Our Staff’s 10 Favorite Rap Albums of the ‘90s

On May 4th 2020 » By Vinyl Me, Please Staff

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The ’90s were the golden era for rap in a lot of ways, but especially in the album format: Rap as an album oriented music really hit its stride in the ’90s. Picking 10 albums from the decade is sure to leave a lot on the cutting room floor, but our staff did our best to come up with 10 VMP-approved releases.

A Tribe Called Quest: Midnight Marauders

Midnight Marauders is a rap album that lives on as a New Testament scroll, documenting a peak of the East Coast from the vantage of men in the center of eight million stories. Afrocentric at heart and comedic at core, there’s simply nothing like hearing Phife and Tip in perfect sync over the perfect blend of jazz-and-soul. It’s ATCQ never folding under their own hype, rising up to not only push their mellow foundations, but elevate everything around them: the lyrics, the flows, the samples. It’s a masterclass on rapping from the heart without wiping one’s humanity out the frame; Tribe kicks knowledge, game, and everything one needs to survive a wicked world. — Michael Penn II

Lauryn Hill: The Miseducation of Lauryn Hill

Ms. Lauryn Hill’s solo debut in 1998 following her departure from Fugees, was, in every sense of the word, a force — and a fairly unlikely one in contrast to other smash hits of the time. Lauryn Hill took matters of the heartbreak, motherhood, the body, sexuality, oppression, womanhood, even her tumultuous creative history, and elevated them to a realm of the spiritual, while also managing to achieve unprecedented critical and commercial acclaim (the album debuted at No. 1 on the charts, went multi-platinum and won a staggering five Grammys). Blending pop, R&B, reggae, and hip-hop, time has proven Miseducation one of the most influential albums of the past 30 years, with nearly everyone from industry giants to bedroom creators citing Hill, and this album, as a never-ending source of inspiration. — Amileah Sutliff

UGK: Ridin’ Dirty

While Outkast’s explosion into the pop sphere legitimized southern rap in a way that seemed inconceivable during the East Coast-West Coast beef years, UGK’s masterpiece third LP Ridin’ Dirty was the Big Bang, a widescreen street-rap masterpiece. Produced mostly by Pimp C himself, our heroes avoid capture with dope in the trunk over flips from the Isley Brothers, Curtis Mayfield, Isaac Hayes, Fatback Band, and (checks notes) Pink Floyd, capturing paranoia, pomposity, and pain in equal doses. The Trill O.G.’s were born here, and all southern street rap came in its wake. — Andrew Winistorfer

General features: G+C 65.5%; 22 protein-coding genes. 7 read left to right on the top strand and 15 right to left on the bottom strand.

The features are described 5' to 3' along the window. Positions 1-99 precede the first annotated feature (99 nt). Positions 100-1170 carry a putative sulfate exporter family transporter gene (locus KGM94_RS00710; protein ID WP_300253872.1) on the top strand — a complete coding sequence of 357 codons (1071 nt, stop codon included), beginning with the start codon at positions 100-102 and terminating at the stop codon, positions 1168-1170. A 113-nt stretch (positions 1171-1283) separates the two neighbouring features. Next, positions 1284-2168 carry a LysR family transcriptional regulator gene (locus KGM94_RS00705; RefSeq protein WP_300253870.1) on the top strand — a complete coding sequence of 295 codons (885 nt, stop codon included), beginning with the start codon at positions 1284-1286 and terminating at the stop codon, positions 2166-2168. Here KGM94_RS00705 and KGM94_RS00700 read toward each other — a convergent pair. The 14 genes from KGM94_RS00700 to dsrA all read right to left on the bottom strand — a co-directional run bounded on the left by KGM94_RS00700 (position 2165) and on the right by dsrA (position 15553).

Wu-Tang: Enter The Wu-Tang (36 Chambers)

On paper, the debut LP from the Wu-Tang Clan makes no sense. Take nine M.C.’s, some of whom failed out of indie-rap deals (RZA, GZA), some of whom who had never really rapped before (O.D.B.), verbal technicians (Inspectah Deck, Ghostface Killah, Raekwon), a vulgar, hilarious superstar in the making (Method Man), and two friends from Stapleton (U-God and Masta Killa), and have them rap over beats pulling from Grindhouse and Kung-fu movies, and have everything tie back to the principles of Supreme Mathematics. Somehow, that added up to one of the best rap albums of all time, and launched nine solo careers, and sold millions of copies. Wu-Tang is the only rap group to harness an entire baseball-hitting rotation into one goal, and certainly nothing else will come close. — AW

Lil Kim: Hard Core

Hard Core, Lil’ Kim’s debut album, didn’t just make her the first female rap artist to chart with three consecutive No. 1 singles, nor did it just land her a Grammy nomination and prove her an instant force to be reckoned with — although it did do all of that. Hard Core lit taboos on fire and did unspeakable things to their ashes. Never before had the world seen such raunch, salaciousness, and down-right unadulterated sexuality from a widespread hip-hop debut — let alone a woman’s — and certainly not one powered with such unapologetic confidence and finesse as Lil’ Kim. What’s more, not only does it hold up, it might even have a similar bravado and shock value if it were dropped today as it would 25 years ago. All that to say, Lil’ Kim walked so basically all of your fave Queen Bitches could run. — AS